Dynastic theory explains why animal societies are structured around lines of descent—what I call “dynastic structure”—and, hence, are groups of kin. I could project this structure to bands and tribes of human pre-cultural ancestors. But this still didn’t account for the fact that modern human societies have bonds that extend far beyond kinship.

I set myself to the task of figuring this out. I guessed that the solution had something to do with the distinctive way in which humans evolve, through culture. This was something else that sociobiology did not seem to get right. In places, sociobiologists were suggesting that human culture evolves just like natural selection, or maybe even through natural selection. At other times, sociobiologists pointed out that human biology has hardly changed over the past tens of thousands of years and that biological differences do not account for cultural differences. If so, natural selection of genetic variation could have nothing to do with the evolution of culture. Moreover, when I thought through specific examples of the evolution of cultural traits, it became clear that culture evolves independently of natural selection. The trick was to explain how this could happen. What emerged, in the year 2000, was a theory of cultural evolution: the theory of directed creativity.

This theory—and in particular, the very concept of creativity—conflicted with determinism, which is a premise of science. I was reluctant to open this can of worms, but it seemed too important not to do so. What emerged was a theory of guided free will and a theory of teleological causation—which is not to be confused with cosmic purpose or theology.

Meanwhile, during my reviews of kin selection, I became aware that biologists regard the function of sex as an unsolved evolutionary puzzle. This was striking. Biologists were heralding the neo-Darwinian synthesis as completing Darwin’s theory, yet the synthesis couldn’t account for a trait as apparently fundamental and as (nearly) ubiquitous as sex? Adding to the puzzle, to be consistent with kin selection, sociobiologists were asserting that sex must hurdle two-for-one leaps of benefits in order to evolve from asexual reproduction.

By this time, I had become thoroughly skeptical of almost every aspect of the neo-Darwinian framework. And since dynastic theory solved the problem of altruism without the need for leaps, I thought I might also easily solve the puzzle of sex. This quest, however, turned out to be far more difficult and time-consuming than solving altruism and cultural evolution. A sketch of the theory of sex and conjugation was completed by the end of 2002, but by then I was exhausted and needed to make a living. I took up these projects again several years later, attempting to put the several theories into comprehensible, readable forms. Given the scope and magnitude of the subject matter, this has taken several years. I hope that I have succeeded.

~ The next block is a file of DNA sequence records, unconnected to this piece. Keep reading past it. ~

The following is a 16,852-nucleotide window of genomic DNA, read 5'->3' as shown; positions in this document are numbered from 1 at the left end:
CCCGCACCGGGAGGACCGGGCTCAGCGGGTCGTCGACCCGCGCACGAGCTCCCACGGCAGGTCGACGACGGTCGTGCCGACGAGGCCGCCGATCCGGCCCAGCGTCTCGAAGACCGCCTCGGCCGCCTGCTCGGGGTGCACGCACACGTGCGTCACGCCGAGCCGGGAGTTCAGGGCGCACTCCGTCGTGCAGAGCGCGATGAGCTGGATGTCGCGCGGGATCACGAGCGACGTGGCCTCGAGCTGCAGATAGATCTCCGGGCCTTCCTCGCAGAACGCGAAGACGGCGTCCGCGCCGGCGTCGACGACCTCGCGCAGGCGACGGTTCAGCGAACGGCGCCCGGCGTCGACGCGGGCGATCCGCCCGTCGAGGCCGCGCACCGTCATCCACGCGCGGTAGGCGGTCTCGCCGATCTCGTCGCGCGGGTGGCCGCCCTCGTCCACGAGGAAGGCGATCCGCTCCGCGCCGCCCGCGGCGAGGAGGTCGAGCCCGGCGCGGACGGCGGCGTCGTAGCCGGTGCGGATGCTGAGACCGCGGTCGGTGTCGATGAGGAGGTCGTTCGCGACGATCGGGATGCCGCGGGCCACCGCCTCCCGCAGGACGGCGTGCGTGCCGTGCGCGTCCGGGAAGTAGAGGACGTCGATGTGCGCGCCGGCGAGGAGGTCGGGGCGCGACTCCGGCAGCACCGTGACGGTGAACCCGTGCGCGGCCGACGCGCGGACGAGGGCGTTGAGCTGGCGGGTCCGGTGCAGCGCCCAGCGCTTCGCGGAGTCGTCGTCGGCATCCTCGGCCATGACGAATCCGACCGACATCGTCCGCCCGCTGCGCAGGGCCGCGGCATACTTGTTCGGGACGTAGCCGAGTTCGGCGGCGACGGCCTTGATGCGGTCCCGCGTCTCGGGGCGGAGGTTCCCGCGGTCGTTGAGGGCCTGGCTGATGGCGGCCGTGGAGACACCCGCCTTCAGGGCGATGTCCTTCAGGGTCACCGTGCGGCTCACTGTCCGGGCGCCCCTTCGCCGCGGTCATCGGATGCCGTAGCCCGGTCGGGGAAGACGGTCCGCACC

I realize that what these three books purport to accomplish appears to be all quite grand. I also realize that it is possible that they are simply grandiose.

The reader will rightly be skeptical, all the more so since I am not a trained evolutionary biologist, an anthropologist, or a philosopher. I am a lawyer. One of the questions that I asked myself early on in developing dynastic theory, and kept asking throughout the project, was how someone like me could possibly perceive flaws in evolutionary theory and put together improved theories. I think that my outside perspective proved to be essential. When a puzzle remains unsolved, it is usually because errors are embedded in orthodox assumptions that are so ingrained that no one questions them. In this case, the ingrained assumptions are embodied in the neo-Darwinian synthesis—a synthesis that became orthodoxy, became identified with Darwin, and then hardened into a phalanx of concepts and doctrines that is extremely difficult to breach. That is why outstanding scientists keep mulling over the same ideas and falling short of solutions. As science historian Thomas Kuhn observed, “normal science” occurs inside a scientific discipline; significant change arrives from the outside, from those who challenge ingrained assumptions. I didn’t begin with a priori assumptions. I began with the empirical patterns, then worked backwards until the puzzles were solved. The reader will judge whether I have solved them successfully.

Most of all, though, the end hope is that these books might contribute to the understanding of the questions that prompted them: why has our species evolved in the direction of more, more, and more? And do we have a choice?

–Britt Hanson